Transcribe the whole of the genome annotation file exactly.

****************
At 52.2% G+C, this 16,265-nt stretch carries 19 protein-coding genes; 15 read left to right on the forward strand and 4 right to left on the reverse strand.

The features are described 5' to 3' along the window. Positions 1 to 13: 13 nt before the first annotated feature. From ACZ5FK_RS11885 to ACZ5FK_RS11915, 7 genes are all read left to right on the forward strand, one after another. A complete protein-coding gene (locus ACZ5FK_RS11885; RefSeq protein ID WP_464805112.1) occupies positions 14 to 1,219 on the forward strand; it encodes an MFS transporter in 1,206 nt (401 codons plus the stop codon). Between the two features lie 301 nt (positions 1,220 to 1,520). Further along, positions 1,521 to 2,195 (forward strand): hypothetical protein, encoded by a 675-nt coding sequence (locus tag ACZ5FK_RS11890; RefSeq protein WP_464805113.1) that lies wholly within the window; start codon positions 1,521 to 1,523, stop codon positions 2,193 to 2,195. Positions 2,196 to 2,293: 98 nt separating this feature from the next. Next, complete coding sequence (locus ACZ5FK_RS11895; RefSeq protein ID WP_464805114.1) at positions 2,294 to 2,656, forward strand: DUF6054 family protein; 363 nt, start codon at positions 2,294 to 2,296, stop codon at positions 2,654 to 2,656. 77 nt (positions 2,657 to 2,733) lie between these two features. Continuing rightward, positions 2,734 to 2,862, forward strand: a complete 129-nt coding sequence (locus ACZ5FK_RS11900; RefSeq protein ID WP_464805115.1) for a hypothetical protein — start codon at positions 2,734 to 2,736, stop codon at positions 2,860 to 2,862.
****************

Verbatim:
At 52.2% G+C, this 16,265-nt stretch carries 19 protein-coding genes; 15 read left to right on the forward strand and 4 right to left on the reverse strand.

The features are described 5' to 3' along the window. Positions 1 to 13: 13 nt before the first annotated feature. From ACZ5FK_RS11885 to ACZ5FK_RS11915, 7 genes are all read left to right on the forward strand, one after another. A complete protein-coding gene (locus ACZ5FK_RS11885; RefSeq protein ID WP_464805112.1) occupies positions 14 to 1,219 on the forward strand; it encodes an MFS transporter in 1,206 nt (401 codons plus the stop codon). Between the two features lie 301 nt (positions 1,220 to 1,520). Further along, positions 1,521 to 2,195 (forward strand): hypothetical protein, encoded by a 675-nt coding sequence (locus tag ACZ5FK_RS11890; RefSeq protein WP_464805113.1) that lies wholly within the window; start codon positions 1,521 to 1,523, stop codon positions 2,193 to 2,195. Positions 2,196 to 2,293: 98 nt separating this feature from the next. Next, complete coding sequence (locus ACZ5FK_RS11895; RefSeq protein ID WP_464805114.1) at positions 2,294 to 2,656, forward strand: DUF6054 family protein; 363 nt, start codon at positions 2,294 to 2,296, stop codon at positions 2,654 to 2,656. 77 nt (positions 2,657 to 2,733) lie between these two features. Continuing rightward, positions 2,734 to 2,862, forward strand: a complete 129-nt coding sequence (locus ACZ5FK_RS11900; RefSeq protein ID WP_464805115.1) for a hypothetical protein — start codon at positions 2,734 to 2,736, stop codon at positions 2,860 to 2,862.